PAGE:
In conclusion, make sure you include some ways to appreciate music by way of listening to music and reading musical books.
Final Tips for Long term Success with Your Home Music Studio
Keep the music space fresh
After putting in all that planning and effort for your home music studio, now let’s discuss top tips to make sure the space stays fresh and well loved for the long term.
First, I recommend only setting out 3-6 instruments at a time. This will ensure that your little one doesn’t get overwhelmed.
Next, rotate the instrument selection every few weeks. This will help sustain interest in the music zone, and it’ll seem like brand new instruments to your kids (without spending a dime).
Spark renewed interest
Play with the instruments yourself! This will help reignite interest and intrigue in the instruments again. Typically, adult family members tend to be the most interesting things for young children. This is why your kid follows you around the house and tries to “help” you with every.single.thing. you do.
You can also model unique and different ways to play the instruments, even if it’s not “correct” (exploration is a perfect beginning step, there’s plenty of time for using proper technique later). Still need some help? Check out my blog post all about musical instruments, including creative options for play.
Utilize music vocabulary and technology
Teach the official names for all instruments. This will capitalize on your child’s insatiable thirst for language and vocabulary during these early years of development.
Lastly, I love watching orchestral music videos and pointing out the various instruments as they are featured on the screen. It’s especially fun to point out the same instruments that you have at home, so your child can see “real” people playing “their” instruments.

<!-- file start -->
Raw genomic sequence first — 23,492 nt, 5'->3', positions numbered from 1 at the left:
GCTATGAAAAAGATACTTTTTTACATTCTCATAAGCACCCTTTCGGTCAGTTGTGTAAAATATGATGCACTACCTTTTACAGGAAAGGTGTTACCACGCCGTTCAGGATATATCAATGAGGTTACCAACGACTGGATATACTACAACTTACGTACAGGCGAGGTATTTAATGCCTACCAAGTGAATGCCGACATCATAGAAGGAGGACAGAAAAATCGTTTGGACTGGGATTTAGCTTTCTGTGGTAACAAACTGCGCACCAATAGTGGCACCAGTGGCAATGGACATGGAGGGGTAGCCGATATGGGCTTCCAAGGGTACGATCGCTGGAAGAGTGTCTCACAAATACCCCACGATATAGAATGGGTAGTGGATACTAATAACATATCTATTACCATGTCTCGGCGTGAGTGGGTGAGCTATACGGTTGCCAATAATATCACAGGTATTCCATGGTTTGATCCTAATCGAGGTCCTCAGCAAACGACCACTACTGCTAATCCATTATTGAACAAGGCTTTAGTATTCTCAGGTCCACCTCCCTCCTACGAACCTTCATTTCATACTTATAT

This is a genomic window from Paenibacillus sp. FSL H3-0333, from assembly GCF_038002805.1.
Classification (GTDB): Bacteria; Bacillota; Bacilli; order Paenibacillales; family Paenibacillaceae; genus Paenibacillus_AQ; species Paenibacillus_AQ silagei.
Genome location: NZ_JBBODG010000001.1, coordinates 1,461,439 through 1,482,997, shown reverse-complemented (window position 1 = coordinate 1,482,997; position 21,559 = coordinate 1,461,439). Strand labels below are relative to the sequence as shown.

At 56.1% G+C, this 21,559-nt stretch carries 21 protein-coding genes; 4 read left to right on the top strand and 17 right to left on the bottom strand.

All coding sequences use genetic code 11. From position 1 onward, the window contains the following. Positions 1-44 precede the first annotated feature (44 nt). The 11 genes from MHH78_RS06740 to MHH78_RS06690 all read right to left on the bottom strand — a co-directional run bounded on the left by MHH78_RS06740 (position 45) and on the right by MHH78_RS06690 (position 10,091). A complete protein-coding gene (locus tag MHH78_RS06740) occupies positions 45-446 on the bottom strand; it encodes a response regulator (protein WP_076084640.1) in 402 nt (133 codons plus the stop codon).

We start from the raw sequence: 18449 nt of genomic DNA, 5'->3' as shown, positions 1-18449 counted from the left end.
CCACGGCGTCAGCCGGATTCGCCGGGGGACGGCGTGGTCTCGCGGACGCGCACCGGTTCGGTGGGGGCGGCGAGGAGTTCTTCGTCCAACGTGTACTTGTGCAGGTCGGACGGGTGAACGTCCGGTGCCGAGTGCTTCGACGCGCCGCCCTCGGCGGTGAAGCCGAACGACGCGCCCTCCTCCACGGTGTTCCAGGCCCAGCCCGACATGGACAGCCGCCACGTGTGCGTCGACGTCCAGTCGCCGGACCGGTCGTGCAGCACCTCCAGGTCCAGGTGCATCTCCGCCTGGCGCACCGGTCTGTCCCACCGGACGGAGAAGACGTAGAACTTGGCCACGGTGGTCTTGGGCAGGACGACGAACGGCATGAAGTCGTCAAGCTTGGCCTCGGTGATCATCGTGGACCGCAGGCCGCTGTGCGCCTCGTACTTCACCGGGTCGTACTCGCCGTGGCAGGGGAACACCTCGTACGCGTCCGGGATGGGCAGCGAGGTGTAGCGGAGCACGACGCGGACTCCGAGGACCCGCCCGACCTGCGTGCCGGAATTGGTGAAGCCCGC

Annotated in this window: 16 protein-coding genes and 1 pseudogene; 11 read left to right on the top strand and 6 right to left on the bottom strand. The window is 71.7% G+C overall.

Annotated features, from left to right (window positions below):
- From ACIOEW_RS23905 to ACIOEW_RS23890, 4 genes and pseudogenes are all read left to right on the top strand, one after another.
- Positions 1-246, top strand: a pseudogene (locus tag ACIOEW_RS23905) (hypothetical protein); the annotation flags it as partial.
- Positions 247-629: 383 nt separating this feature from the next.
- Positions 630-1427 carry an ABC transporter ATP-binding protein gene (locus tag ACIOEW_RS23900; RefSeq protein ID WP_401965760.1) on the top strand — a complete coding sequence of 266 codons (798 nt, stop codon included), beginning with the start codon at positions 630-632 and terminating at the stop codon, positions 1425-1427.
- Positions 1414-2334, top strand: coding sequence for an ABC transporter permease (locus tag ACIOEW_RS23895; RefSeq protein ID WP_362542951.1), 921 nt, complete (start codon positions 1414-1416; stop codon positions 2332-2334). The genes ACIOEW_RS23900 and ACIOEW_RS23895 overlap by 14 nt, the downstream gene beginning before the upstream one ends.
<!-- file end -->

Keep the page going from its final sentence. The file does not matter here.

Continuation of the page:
One last bonus tip: add a pretend microphone to your instrument rotations. Kids love performing and pretending they’re on stage singing to a crowd. Plus, who can resist a giant, colorful microphone?!
Let’s review! Here are the steps we discussed on how to create your own, well balanced, home music studio for little kids.
- Step one, choose the perfect location (somewhere you and your family spend a lot of time).
- Step two, make the space cozy and inviting, to ensure long visits to the music station. Remember to create the zone in a way that reflects the intended use of the space and items.
- Step three, add a small selection of various types of instruments, made from natural materials.
- Step four, include some way to listen and enjoy music (orchestral, instrumental, singalong songs, etc), as well as some musical books.
- Step five, remember to keep the music space fresh! Rotate different instruments every few weeks, display instruments of various shapes and sizes, play with the instruments yourself to reignite interest, teach correct instrument names, and watch orchestral music videos together (especially ones that show similar instruments to the ones you have at home).
I wish you many moons of marveling in the many charms and delights of having your own music home studio.
Tell us in the comments below, what’s one small step you can take right now towards creating YOUR home music zone? Rome wasn’t built in a day, and your music zone will probably take some time to refine, too. Just get the ball rolling and start small!